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Guinea to be declared free of Ebola virus

Guinea is to be declared free of Ebola by the World Health Organization (WHO), two years after the epidemic began there.

Guineans are expected to celebrate the landmark with concerts and fireworks.

The disease killed more than 2,500 people in the country and a further 9,000 in Sierra Leone and Liberia, according to BBC.

Sierra Leone was declared free of Ebola in November, but new cases have emerged in Liberia, which had been declared Ebola-free in September.

The top 10 healthiest foods on the planet

They are the foods we don't give much thought to.

Relatively inexpensive and easy-to-source, these fruit, nuts, fish and vegetables are often overlooked in favour of more exotic 'superfoods'.

But these ordinary kitchen stalwarts often contain high levels of vitamins, minerals and nutrients.

Blood pressure drugs rethink urged

More lives could be saved if doctors considered giving blood pressure drugs to all patients at high risk of heart disease - even if their blood pressures are normal, a study suggests.

The report calls for a move away from current guidelines which recommend pills only be prescribed if blood pressure is above a certain threshold.

But experts acknowledge lifestyle factors also have an important role to play in bringing blood pressures down.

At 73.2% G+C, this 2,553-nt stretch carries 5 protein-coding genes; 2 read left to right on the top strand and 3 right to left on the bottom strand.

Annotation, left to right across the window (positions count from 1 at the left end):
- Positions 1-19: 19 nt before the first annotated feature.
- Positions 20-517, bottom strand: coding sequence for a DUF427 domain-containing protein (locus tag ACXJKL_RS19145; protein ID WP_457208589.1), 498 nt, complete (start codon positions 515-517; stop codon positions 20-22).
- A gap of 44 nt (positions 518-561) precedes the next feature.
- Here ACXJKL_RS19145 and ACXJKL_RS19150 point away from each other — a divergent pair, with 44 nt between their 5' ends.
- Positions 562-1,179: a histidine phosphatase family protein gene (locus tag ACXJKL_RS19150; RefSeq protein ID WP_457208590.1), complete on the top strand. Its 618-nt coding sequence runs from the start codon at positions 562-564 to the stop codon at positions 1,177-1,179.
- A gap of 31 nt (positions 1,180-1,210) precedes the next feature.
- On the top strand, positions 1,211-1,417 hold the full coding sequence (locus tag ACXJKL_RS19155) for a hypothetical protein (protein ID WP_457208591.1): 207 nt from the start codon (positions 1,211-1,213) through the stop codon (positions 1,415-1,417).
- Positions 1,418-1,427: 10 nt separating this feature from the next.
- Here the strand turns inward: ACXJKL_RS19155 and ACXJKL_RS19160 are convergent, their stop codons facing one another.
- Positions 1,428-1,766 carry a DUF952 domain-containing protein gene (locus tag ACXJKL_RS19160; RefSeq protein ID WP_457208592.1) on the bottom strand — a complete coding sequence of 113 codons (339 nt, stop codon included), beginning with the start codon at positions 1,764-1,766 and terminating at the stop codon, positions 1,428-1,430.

High blood pressure has long been linked to a higher risk of heart disease and stroke.

Current guidelines suggest patients should only take medication when their blood pressure levels reach 140 mmHg.

Until this point even those at highest risk, for example people who have had strokes, are offered monitoring but not pills.

Pioneering Role of Quneitra Red Crescent in Relief

(ST) – The Red Crescent in Quneitra Province plays a pioneering role in the service, health and social domains. The water team, in cooperation with the Red Crescent, provided six electricity generators distributed on Abazeh Hospital, bakeries, solid waste management and water establishment.

Head of the Quneitra Red Crescent, Jomah Hassan, confirmed that health services were distributed to thousands of families and free medicine in addition to two ambulances working day and night.

Cancer is not just 'bad luck' but down to environment, study suggests

Cancer is overwhelmingly a result of environmental factors and not largely down to bad luck, a study suggests.

Earlier this year, researchers sparked a debate after suggesting two-thirds of cancer types were down to luck rather than factors such as smoking.

The new study, used four approaches to conclude only 10-30% of cancers were down to the way the body naturally functions or "luck".

Experts said the analysis was "pretty convincing".